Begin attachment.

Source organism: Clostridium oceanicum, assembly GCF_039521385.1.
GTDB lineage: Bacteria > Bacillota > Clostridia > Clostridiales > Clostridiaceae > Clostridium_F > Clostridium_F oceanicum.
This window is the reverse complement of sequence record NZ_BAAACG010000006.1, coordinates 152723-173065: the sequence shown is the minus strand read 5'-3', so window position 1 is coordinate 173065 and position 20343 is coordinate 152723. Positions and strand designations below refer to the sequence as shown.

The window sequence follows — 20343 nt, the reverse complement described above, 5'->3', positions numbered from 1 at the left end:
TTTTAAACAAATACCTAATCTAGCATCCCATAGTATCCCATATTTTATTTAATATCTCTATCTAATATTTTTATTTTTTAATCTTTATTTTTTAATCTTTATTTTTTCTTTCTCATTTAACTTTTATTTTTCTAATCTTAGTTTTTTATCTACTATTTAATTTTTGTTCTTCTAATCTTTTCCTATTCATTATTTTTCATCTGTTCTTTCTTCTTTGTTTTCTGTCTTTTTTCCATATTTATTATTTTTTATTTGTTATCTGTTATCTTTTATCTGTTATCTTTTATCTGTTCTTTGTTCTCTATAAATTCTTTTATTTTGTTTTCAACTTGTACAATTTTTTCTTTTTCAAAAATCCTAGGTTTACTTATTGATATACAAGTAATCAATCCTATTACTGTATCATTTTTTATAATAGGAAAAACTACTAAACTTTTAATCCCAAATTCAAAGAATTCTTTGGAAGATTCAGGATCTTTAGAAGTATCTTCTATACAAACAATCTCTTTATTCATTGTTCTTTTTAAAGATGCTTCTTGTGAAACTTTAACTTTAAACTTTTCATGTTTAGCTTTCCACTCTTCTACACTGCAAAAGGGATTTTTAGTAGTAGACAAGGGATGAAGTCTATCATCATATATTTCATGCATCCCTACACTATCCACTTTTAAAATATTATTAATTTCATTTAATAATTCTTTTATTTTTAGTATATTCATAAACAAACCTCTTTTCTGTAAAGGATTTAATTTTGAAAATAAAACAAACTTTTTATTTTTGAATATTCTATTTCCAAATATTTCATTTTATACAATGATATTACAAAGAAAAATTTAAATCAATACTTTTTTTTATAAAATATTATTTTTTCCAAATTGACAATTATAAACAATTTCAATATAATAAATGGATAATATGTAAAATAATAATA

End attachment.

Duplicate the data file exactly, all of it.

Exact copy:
Source organism: Clostridium oceanicum, assembly GCF_039521385.1.
GTDB lineage: Bacteria > Bacillota > Clostridia > Clostridiales > Clostridiaceae > Clostridium_F > Clostridium_F oceanicum.
This window is the reverse complement of sequence record NZ_BAAACG010000006.1, coordinates 152723-173065: the sequence shown is the minus strand read 5'-3', so window position 1 is coordinate 173065 and position 20343 is coordinate 152723. Positions and strand designations below refer to the sequence as shown.

The window sequence follows — 20343 nt, the reverse complement described above, 5'->3', positions numbered from 1 at the left end:
TTTTAAACAAATACCTAATCTAGCATCCCATAGTATCCCATATTTTATTTAATATCTCTATCTAATATTTTTATTTTTTAATCTTTATTTTTTAATCTTTATTTTTTCTTTCTCATTTAACTTTTATTTTTCTAATCTTAGTTTTTTATCTACTATTTAATTTTTGTTCTTCTAATCTTTTCCTATTCATTATTTTTCATCTGTTCTTTCTTCTTTGTTTTCTGTCTTTTTTCCATATTTATTATTTTTTATTTGTTATCTGTTATCTTTTATCTGTTATCTTTTATCTGTTCTTTGTTCTCTATAAATTCTTTTATTTTGTTTTCAACTTGTACAATTTTTTCTTTTTCAAAAATCCTAGGTTTACTTATTGATATACAAGTAATCAATCCTATTACTGTATCATTTTTTATAATAGGAAAAACTACTAAACTTTTAATCCCAAATTCAAAGAATTCTTTGGAAGATTCAGGATCTTTAGAAGTATCTTCTATACAAACAATCTCTTTATTCATTGTTCTTTTTAAAGATGCTTCTTGTGAAACTTTAACTTTAAACTTTTCATGTTTAGCTTTCCACTCTTCTACACTGCAAAAGGGATTTTTAGTAGTAGACAAGGGATGAAGTCTATCATCATATATTTCATGCATCCCTACACTATCCACTTTTAAAATATTATTAATTTCATTTAATAATTCTTTTATTTTTAGTATATTCATAAACAAACCTCTTTTCTGTAAAGGATTTAATTTTGAAAATAAAACAAACTTTTTATTTTTGAATATTCTATTTCCAAATATTTCATTTTATACAATGATATTACAAAGAAAAATTTAAATCAATACTTTTTTTTATAAAATATTATTTTTTCCAAATTGACAATTATAAACAATTTCAATATAATAAATGGATAATATGTAAAATAATAATA